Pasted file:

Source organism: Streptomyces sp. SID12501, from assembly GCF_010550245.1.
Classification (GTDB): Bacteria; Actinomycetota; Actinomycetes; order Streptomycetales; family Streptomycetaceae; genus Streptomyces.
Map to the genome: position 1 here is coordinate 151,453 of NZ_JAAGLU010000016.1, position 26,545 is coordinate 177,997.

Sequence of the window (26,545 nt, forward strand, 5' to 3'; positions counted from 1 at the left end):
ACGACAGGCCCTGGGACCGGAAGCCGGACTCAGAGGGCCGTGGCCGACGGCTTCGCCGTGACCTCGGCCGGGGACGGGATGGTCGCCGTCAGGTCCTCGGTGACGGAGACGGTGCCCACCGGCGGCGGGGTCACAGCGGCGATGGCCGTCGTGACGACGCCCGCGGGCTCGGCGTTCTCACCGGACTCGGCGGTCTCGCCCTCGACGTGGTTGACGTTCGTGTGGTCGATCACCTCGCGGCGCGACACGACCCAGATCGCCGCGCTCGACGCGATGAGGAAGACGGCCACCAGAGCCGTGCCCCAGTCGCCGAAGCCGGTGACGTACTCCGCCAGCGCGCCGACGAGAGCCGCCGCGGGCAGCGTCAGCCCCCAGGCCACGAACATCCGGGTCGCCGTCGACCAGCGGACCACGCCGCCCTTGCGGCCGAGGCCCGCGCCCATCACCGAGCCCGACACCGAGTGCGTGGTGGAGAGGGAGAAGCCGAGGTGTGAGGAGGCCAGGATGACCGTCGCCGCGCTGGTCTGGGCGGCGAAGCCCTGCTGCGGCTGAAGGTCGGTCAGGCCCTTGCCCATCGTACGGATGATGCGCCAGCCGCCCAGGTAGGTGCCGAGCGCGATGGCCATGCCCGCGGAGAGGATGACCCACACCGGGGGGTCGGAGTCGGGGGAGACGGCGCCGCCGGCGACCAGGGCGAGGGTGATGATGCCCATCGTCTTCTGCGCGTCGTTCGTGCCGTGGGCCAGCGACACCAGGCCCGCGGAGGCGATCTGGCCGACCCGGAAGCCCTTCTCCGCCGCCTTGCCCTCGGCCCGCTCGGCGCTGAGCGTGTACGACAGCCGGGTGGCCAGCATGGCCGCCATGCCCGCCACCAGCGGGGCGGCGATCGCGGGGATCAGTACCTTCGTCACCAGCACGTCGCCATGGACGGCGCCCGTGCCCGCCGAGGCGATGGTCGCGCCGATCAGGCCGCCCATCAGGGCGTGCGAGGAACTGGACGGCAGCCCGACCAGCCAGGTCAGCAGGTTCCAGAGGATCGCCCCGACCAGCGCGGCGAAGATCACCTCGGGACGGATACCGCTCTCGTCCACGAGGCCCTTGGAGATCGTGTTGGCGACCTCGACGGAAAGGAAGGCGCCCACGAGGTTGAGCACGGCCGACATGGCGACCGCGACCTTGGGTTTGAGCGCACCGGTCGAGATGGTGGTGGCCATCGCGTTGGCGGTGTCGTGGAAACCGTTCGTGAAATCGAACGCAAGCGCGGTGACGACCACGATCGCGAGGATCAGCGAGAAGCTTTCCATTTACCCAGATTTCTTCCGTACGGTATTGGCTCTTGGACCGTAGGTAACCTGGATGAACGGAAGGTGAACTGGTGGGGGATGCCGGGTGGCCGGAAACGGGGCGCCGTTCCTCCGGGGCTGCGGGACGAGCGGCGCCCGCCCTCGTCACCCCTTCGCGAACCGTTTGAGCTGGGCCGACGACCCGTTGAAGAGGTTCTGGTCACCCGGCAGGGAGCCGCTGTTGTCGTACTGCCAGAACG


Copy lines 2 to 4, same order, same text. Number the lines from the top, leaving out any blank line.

Classification (GTDB): Bacteria; Actinomycetota; Actinomycetes; order Streptomycetales; family Streptomycetaceae; genus Streptomyces.
Map to the genome: position 1 here is coordinate 151,453 of NZ_JAAGLU010000016.1, position 26,545 is coordinate 177,997.

Sequence of the window (26,545 nt, forward strand, 5' to 3'; positions counted from 1 at the left end):